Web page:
Creating a Dynamic Catalog with InDesign Templates & XML Data

My task for a recent project was creating a print catalog. The catalog content was constantly being updated, but each entry needed to have the same visual style. I knew there must be a way to do a majority of the design work and then “data merge” the content to the style, but it sure wasn’t easy to figure out. 

It took a ton of time piecing together a number of blog posts and experiments to find a repeatable process that worked for me. So here is my solution, combining InDesign and XML.

For this example, we will be creating a catalog of plants using this sample XML file of plants from W3School.

A catalog of plants we will use as an example.

Creating an InDesign Template

The template will allow you to easily and repeatedly import your data into the layout you have created. This step is time-consuming, but it will pay off down the road.

The first thing we want to do is create a new file for the catalog size specifications you want. Import the XML file into a new InDesign file using “Choose File > Import XML.” Then use the file browser to navigate to your XML file.

Click “Show XML Import Options” and select “Merge Content.” Then press OK to bring up the import options.

XML Merge Content Options Modal.

From these options, you will likely want to select:

  • Create link
  • Clone repeating text elements
  • Do not import contents of whitespace-only elements
  • Delete elements, frames, and content that do not match imported XML

Press OK to import the XML data.

In the top left, you’ll find the structure pane with our catalog of data.

Find your way to the structure pane or use “View > Structure.” This will show the visual tree of data in your XML file. Expand the root element (Catalog) to view all the Plant child nodes. You will then select and delete all of the Plant nodes except the first. Then click and drag the root Catalog node to the page.

The non-styled data in the InDesign document.

At this point, you should see the non-styled data listed on the page. Select that text by clicking on it, then right-click to bring up the menu and select “Edit” in Story Editor.

InDesign XML Story Editor with one Plant node’s tags shown.

In the Story Editor, you can start to alter the layout and view the tags which come from the Plant child elements. (This can also be done on the InDesign page.) Let’s put line breaks between each element. Next, we’ll add labels for each of the data points. After we have our rough structure in place, we can start to add text styles.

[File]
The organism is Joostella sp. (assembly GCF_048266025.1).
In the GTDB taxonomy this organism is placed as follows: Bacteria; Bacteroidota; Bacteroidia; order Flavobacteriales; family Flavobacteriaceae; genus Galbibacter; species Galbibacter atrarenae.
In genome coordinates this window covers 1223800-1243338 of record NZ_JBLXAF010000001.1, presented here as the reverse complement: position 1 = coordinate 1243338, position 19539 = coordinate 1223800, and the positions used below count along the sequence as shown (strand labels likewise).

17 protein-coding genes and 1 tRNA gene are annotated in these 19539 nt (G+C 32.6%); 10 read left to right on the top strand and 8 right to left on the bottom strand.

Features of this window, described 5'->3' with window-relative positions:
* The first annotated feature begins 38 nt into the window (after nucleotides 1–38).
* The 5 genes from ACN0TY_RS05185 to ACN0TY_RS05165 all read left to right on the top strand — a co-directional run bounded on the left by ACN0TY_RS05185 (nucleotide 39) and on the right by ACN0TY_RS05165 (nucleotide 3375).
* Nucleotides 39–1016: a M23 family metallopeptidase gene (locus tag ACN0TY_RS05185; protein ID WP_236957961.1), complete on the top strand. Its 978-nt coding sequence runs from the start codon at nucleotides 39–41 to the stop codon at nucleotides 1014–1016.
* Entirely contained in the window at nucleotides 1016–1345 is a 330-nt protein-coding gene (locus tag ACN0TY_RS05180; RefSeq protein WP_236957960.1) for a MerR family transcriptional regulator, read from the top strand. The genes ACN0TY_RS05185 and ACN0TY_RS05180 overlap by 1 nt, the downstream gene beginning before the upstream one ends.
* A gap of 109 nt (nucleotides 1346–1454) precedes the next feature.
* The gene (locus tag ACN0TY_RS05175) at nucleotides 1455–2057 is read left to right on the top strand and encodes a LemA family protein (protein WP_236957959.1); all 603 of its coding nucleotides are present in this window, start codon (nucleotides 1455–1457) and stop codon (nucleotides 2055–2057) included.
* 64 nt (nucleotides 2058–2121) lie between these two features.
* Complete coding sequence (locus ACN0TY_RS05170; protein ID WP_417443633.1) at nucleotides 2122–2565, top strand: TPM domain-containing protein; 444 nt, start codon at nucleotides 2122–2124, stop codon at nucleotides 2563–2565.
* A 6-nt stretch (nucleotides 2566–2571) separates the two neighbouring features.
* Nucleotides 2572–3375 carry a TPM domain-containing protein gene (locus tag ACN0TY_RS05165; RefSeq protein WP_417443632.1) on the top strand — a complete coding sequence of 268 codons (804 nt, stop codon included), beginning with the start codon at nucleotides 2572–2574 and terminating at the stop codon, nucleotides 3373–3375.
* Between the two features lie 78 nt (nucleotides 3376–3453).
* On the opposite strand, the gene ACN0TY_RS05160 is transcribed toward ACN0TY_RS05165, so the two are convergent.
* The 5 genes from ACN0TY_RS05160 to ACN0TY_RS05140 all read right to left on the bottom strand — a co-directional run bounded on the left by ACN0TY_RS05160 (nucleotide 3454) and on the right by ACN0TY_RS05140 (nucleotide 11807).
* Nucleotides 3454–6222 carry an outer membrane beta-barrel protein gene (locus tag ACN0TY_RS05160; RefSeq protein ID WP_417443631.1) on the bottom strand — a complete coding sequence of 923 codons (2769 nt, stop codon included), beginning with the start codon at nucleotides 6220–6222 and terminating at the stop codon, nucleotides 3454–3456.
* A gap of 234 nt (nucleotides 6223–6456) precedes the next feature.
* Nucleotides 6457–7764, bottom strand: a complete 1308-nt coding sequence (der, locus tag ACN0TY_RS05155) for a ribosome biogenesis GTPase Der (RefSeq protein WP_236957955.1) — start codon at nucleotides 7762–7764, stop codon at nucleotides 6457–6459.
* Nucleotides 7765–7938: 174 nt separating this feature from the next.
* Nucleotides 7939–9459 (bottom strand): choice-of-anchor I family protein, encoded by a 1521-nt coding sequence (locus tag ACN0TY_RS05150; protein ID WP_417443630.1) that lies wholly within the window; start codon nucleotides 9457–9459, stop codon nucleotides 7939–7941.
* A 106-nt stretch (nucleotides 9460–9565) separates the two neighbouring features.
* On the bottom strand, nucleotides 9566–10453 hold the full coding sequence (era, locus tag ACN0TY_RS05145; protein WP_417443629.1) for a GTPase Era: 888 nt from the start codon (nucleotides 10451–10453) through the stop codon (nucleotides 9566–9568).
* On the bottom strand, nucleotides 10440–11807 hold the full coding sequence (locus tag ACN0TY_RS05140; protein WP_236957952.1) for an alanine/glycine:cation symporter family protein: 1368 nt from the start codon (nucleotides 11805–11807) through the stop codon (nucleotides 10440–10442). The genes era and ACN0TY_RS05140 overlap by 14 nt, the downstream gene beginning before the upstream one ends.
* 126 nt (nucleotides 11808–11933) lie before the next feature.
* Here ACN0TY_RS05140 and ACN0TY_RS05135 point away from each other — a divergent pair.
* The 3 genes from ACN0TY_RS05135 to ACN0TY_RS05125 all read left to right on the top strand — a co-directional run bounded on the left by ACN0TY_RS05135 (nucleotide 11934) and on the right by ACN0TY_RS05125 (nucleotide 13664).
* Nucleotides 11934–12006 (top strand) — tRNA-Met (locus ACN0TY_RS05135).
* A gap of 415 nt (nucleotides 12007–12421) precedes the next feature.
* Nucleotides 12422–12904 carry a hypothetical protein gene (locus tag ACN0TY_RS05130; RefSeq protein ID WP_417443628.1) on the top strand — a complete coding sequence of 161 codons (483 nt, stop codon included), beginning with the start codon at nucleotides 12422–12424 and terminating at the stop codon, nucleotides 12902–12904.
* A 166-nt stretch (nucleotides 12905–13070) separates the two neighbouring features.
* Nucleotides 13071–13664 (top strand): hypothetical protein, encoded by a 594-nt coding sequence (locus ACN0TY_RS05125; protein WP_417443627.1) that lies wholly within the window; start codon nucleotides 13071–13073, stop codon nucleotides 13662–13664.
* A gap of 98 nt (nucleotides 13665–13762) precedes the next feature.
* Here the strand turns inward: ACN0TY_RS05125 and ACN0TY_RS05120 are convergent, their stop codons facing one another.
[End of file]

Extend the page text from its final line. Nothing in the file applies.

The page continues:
We have added labels before each of the Plant tags.

We added a line break before each Plant tag.

If you create custom Character Styles with the exact name (caution: it is case-sensitive) for each tag, you can automatically map those styles to the tags. After you have created the Character Styles based on your design, go to the Tags window and click the Additional Options button. This will bring up a menu where you can select “Map Tags to Styles.” There, you will see a modal where you can map the styles to a tag. There is also a handy “Map by Name” button below the table, which will quickly match all the existing tags with the available styles.

Indesign Map Tags to Styles Modal
InDesign Map Tags to Styles Modal

This is the completed template for this example. When we import all the data, each node in the XML file should look the same.

Once you have set up the layout the way you want, you can File > Save As > an InDesign template file. Close your open InDesign file and open the template we just created.

Bring It All Together

Now we need to bring in the data. So we’ll want to File > Import XML… again just like before.  Choose the same options as above. 

After you press OK, you should see your template repeated for each node in your XML data file.  What is really cool is that all the data is copied over, including all the non-tags or any icons you might have put into the template. In this case, the labels for each tag show before the tags for each node in the XML file.

You did it! Each node shows up with the correct label and style from the template we defined.

You now have the basics to expand your layouts, but in data complexity and visual layouts.

  • Christoph Letmaier says:

    Hi Bryan!

    Very nice article, but the question is: if you make some changes on the XML input data, eg. new prices, other text etc – can you update the content without loosing the formatting?

    • Bryan Elkus Bryan Elkus says:

      Hi @christoph,

      Thank you for your comment. Yes if you check the linked option when you import the xml feed the next time you open indesign and the content of the xml feed has been altered it will ask you whether you want to update it or not. Per your other question, one way might be too output different xml documents using the same tags and you should be able to import as we stated above. Best of luck!

  • Christoph Letmaier says:

    Another question: is it possible to choose different XML input data for one layout? Eg. i made several catalogue for a customer in different languages, but the prices are the same for all languages. It would be handy if it is possible to update only the prices.

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